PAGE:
Committed2Equality (c2e) has calculated that in the last 12 months unfair practices cost employers £1.7bn – almost £1m every working hour.
The theme of the disparity of employment practices in the UK that will be explored at a fringe event at the Labour Party conference on 24 September. The event, “Bridging The Gap: Narrowing the employment divide”, will explore the practical and pragmatic steps the government needs to take to ensure fair employment and improve the employment and work opportunities for disadvantaged groups.
Commenting on the widening gender pay gap Janet Lakhani, chief executive of c2e said: “The latest damning statistics from the Employment Tribunal Service this week underlines the fact that unfair employment practices have increased, with a further 37,000 claims being made last year.
“That rise masks a 150% increase in equal pay claims, underlining the fact that employers need to change the way they employ. Being employed fairly is a basic human right, which is why there is a need for urgent government action. Unless employers are expected and helped to act fairly, this trend – and the associated costs to the economy – will continue to spiral out of control.”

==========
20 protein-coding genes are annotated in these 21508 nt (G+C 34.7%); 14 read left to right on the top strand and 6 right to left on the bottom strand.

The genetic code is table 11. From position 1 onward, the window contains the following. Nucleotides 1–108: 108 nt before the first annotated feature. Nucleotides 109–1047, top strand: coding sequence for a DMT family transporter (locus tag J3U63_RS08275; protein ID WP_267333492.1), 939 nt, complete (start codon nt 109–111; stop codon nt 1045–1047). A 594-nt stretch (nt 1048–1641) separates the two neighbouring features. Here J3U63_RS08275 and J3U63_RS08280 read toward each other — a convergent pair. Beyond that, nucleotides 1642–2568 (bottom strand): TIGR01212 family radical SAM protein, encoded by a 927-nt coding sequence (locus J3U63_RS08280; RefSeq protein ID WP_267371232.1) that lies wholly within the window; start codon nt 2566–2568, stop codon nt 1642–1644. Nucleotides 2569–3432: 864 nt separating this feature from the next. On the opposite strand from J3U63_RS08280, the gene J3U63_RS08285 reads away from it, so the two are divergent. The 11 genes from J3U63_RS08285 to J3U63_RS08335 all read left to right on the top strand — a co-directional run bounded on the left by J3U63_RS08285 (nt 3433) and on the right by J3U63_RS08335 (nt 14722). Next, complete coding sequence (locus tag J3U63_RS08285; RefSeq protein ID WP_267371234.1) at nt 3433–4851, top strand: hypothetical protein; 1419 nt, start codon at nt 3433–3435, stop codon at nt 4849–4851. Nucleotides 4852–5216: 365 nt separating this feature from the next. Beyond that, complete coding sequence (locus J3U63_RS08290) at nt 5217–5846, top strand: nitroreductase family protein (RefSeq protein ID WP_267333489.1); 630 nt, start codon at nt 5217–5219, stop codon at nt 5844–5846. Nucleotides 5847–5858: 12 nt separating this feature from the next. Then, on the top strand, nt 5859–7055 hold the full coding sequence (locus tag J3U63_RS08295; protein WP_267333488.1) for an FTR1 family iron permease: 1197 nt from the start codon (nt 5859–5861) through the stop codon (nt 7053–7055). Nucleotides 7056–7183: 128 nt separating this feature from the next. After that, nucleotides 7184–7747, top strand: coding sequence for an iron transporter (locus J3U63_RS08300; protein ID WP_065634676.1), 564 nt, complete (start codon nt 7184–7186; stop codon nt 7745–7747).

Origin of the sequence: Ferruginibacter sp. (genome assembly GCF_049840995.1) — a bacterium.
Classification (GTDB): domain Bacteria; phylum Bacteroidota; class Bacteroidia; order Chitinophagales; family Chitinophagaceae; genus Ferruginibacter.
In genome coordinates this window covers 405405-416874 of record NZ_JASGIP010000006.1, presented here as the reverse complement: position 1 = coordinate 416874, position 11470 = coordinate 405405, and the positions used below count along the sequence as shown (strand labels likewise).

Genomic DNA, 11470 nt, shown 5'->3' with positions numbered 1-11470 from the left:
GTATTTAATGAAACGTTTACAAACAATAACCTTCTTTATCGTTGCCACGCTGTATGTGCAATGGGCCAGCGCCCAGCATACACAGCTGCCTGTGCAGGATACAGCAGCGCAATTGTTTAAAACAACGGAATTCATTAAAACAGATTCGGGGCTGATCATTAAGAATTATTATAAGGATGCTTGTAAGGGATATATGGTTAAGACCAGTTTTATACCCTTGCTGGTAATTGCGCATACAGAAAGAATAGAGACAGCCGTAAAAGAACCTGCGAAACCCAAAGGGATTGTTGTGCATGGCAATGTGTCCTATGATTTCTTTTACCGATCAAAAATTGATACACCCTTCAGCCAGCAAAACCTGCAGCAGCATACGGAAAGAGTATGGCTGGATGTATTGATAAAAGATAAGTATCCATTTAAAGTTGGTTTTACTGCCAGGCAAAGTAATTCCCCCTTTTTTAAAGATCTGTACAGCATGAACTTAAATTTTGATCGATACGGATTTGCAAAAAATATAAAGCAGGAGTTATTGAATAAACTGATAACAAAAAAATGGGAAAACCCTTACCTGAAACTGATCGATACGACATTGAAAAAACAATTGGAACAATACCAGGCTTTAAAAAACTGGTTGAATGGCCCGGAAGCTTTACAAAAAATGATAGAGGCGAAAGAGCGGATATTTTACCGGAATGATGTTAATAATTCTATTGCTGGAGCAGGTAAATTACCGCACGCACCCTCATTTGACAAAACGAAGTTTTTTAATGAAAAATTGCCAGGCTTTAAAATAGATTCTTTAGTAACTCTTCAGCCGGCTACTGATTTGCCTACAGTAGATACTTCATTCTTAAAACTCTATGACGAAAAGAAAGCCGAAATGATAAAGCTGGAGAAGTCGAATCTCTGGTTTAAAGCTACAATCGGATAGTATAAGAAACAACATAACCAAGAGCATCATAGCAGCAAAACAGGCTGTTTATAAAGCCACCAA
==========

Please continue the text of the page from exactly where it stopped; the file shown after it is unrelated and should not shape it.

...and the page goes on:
c2e will be co-hosting the evening with Unite, the largest union in the UK, and TMP, the online political magazine, which will take place in the Franklin Suite at the Connaught Hotel, Bournemouth, on Monday 24th of September from 5.30-7.00pm.
Speakers on the panel include: Barbara Follett MP, Minister of Equality; Harry Cohen MP; Derek Simpson, Secretary General of Unite (tbc); Jonathan Baldrey, Chief Executive of Talent; Chuka Umunna, an employment lawyer and editor of TMP; Afsana Shukur, Senior Executive, Serco; and Janet Lakhani, Chief Executive of c2e.
Reiterating c2e’s concerns, Chuka Umunna said: “Employment and pay gaps still remain despite the extension of anti-discrimination legislation under this government. Tackling these continuing problems must surely be part of the government’s strategy to win back the 4.5 million votes lost since 1997 – there is both a moral and a political imperative to address them.”